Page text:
Shelter Island Editorial: American words


As we celebrate Independence Day this weekend, we should recall those words near the beginning of the Declaration of Independence that changed the world.

“We hold these truths to be self-evident, that all men are created equal, that they are endowed by their Creator with certain unalienable Rights, that among these are Life, Liberty and the pursuit of Happiness.”

America witnessed a living example of those words that every school child is taught, when the U.S. Supreme Court ruled, in a 5 to 4 decision, that people of the same gender are free to marry one another in all 50 states.

The ruling moves the United States forward toward a more just society, which the brave men in Philadelphia in July of 1776 were willing to enact with the shadow of a British gallows hanging over them.

There was the usual bigoted blustering against the Supreme Court’s ruling by some politicians — including Republican candidates for president — with one educating us that God codified marriage, not human beings. We await further reports from him on his conversations with the Almighty.

Refuting the nonsense that the ruling goes against the “original intent” of the framers of the Constitution, Justice Anthony Kennedy, in his majority opinion, counters that legalism with words that are truly American: “The nature of injustice is that we may not always see it in our own times. The generations that wrote and ratified the Bill of Rights and the Fourteenth Amendment did not presume to know the extent of freedom in all its dimensions, and so they entrusted to future generations a charter protecting the right of all persons to enjoy liberty as we learn its meaning.”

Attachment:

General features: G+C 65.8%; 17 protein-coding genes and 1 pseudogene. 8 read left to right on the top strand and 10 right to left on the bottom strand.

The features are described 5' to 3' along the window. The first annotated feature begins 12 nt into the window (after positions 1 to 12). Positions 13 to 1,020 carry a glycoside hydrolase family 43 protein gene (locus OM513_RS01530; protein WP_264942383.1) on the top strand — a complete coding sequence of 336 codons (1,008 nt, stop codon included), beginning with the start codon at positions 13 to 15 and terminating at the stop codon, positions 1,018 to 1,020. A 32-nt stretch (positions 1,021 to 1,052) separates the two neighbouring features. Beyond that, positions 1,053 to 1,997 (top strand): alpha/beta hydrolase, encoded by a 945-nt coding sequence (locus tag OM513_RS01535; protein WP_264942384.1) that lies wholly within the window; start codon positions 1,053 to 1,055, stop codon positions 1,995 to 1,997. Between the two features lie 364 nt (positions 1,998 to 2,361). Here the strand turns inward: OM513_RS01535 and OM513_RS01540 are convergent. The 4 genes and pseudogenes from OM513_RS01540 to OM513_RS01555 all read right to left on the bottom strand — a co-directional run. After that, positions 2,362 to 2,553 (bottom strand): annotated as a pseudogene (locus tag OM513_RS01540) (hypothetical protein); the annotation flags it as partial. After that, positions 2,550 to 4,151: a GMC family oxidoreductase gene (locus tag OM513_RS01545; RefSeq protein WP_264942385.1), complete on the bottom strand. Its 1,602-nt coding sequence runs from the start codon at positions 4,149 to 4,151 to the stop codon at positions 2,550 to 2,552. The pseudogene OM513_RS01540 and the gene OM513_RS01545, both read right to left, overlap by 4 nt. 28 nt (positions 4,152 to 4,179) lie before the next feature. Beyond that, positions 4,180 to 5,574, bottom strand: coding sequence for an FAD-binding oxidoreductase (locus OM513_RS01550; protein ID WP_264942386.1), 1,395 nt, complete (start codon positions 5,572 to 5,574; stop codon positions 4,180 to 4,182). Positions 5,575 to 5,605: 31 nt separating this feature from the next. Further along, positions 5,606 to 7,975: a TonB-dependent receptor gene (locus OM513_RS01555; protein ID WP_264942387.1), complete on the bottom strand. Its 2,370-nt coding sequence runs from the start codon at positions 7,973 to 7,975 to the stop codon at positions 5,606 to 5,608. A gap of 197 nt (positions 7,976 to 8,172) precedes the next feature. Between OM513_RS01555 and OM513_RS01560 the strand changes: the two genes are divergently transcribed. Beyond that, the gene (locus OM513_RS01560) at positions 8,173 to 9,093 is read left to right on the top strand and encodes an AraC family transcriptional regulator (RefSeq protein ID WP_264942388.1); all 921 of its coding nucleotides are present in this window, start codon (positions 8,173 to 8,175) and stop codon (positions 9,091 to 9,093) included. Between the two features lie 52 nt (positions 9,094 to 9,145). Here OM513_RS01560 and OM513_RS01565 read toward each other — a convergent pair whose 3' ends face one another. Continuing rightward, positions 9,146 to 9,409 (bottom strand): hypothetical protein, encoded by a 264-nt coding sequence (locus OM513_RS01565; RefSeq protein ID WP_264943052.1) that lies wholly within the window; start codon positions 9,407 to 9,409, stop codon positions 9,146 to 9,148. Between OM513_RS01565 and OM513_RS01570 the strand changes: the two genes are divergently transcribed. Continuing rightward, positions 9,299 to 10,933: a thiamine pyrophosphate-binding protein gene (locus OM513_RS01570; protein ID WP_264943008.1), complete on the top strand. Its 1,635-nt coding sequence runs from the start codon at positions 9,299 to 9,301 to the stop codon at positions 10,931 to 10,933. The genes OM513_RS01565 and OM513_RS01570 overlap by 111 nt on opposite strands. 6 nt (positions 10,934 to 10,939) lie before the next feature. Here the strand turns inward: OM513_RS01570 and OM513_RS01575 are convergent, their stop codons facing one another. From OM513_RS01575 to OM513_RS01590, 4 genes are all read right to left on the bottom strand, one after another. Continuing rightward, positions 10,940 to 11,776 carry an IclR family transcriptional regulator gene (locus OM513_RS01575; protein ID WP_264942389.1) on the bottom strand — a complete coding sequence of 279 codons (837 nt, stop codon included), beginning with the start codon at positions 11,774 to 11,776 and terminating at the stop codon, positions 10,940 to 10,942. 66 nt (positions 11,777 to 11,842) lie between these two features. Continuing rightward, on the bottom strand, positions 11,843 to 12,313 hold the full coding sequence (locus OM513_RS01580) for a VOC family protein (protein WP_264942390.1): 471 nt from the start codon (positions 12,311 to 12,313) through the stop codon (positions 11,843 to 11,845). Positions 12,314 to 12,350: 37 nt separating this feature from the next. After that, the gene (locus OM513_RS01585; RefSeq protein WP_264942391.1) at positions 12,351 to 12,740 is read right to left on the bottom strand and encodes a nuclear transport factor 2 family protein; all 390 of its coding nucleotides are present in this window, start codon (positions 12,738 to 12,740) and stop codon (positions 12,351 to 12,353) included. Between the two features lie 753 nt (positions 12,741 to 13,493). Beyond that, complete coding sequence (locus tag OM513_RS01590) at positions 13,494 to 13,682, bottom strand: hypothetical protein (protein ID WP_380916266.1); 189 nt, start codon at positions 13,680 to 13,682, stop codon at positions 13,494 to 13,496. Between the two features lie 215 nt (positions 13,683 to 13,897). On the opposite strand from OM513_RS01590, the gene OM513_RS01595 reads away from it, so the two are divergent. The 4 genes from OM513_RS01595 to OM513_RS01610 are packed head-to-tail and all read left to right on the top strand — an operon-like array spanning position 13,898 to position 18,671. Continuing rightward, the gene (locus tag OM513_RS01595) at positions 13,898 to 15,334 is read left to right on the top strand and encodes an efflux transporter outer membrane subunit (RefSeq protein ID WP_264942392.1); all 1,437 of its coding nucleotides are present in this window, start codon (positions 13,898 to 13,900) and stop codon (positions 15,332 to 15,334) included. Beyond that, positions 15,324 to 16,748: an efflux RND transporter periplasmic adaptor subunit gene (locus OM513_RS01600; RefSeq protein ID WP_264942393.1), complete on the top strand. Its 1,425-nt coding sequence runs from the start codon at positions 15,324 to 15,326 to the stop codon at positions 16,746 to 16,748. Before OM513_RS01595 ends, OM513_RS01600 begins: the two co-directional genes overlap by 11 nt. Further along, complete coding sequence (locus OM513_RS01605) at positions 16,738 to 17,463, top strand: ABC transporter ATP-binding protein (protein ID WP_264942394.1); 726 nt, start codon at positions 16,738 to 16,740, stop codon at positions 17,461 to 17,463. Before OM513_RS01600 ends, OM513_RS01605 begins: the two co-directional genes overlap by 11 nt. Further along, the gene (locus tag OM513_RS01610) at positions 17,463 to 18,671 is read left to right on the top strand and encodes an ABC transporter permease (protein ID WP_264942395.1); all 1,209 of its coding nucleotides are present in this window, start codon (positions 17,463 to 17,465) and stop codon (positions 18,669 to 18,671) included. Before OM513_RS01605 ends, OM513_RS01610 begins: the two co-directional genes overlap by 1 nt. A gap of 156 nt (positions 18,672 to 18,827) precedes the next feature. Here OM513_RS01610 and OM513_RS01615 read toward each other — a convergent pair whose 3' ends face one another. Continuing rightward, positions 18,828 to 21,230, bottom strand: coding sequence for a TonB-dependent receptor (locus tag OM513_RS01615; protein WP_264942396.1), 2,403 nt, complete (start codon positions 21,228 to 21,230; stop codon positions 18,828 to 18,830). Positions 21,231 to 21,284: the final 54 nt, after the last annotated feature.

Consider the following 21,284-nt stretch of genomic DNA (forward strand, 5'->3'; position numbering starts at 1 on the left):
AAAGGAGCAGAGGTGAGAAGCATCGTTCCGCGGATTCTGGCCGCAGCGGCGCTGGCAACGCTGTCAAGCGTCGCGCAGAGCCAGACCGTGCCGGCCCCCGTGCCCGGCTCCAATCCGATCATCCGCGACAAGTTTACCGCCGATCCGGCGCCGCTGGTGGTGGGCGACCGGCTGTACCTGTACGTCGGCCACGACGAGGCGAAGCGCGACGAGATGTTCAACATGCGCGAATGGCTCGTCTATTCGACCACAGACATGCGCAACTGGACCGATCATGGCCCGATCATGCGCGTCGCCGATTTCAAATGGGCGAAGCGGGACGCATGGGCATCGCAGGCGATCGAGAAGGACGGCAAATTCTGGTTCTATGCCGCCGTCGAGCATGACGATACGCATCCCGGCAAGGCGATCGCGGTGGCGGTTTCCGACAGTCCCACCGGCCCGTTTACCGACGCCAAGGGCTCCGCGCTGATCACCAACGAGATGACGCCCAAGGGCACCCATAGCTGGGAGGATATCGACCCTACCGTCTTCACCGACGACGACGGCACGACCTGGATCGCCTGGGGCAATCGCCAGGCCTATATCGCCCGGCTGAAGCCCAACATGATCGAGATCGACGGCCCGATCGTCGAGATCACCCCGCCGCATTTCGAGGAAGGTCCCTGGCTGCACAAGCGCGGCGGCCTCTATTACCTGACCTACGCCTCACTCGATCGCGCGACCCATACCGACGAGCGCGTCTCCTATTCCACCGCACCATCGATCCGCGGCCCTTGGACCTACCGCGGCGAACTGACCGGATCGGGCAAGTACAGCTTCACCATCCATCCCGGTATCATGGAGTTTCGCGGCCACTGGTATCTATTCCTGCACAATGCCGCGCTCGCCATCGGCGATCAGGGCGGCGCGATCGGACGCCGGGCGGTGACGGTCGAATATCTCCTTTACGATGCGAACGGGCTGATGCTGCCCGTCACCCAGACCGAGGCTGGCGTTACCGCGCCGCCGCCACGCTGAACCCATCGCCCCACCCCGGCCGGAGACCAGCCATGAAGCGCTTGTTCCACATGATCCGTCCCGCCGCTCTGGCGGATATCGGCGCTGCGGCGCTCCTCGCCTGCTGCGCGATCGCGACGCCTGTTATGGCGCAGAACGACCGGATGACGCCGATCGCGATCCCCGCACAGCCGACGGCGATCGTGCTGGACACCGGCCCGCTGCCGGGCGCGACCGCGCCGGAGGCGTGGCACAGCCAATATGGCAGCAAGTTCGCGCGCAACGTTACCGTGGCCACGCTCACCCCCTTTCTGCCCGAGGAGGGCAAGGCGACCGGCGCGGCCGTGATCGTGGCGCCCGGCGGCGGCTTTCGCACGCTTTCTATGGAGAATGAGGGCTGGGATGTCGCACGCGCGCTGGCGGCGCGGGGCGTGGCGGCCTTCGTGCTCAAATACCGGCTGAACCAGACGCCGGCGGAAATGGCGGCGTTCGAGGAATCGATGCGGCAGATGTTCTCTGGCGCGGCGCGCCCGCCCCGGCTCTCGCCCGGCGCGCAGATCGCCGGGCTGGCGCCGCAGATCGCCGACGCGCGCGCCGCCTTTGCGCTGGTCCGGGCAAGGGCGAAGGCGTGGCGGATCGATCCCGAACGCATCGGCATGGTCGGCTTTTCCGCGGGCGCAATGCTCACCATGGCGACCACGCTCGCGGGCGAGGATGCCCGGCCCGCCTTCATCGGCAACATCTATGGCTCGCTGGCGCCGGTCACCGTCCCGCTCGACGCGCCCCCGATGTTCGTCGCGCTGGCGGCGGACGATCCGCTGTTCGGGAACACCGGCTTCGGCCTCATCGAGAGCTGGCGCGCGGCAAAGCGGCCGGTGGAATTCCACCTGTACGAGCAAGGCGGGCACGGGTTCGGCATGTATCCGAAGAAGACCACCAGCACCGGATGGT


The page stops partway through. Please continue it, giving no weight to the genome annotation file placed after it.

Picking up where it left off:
To sanctify the men of ’76 is not only stupid, but also dangerous. Many of them held their fellow human beings in slavery, which is, as President Obama elegantly put it recently, “America’s original sin.” But their genius was, as Justice Kennedy said, to create a template to enshrine American rights in the future.

The president’s comment was made while eulogizing one of those murdered by a racist in a church in Charleston, an act that shows how the Revolutionary War and the Civil War achieved much, but not all.

The dignity of the families of those who were killed testifies to the fact that they live their faith, especially the principle of forgiveness, even when it is so cruelly tested. And it shows that they are also testifying to their faith in America, living through their actions the words of Lincoln’s Second Inaugural: “With malice toward none, with charity for all, with firmness in the right as God gives us to see the right, let us strive on to finish the work we are in, to bind up the nation’s wounds …”

The five justices of the Supreme Court who voted for freedom, and the Charleston families, make this Independence Day one of hope, which has always been America’s most enduring virtue.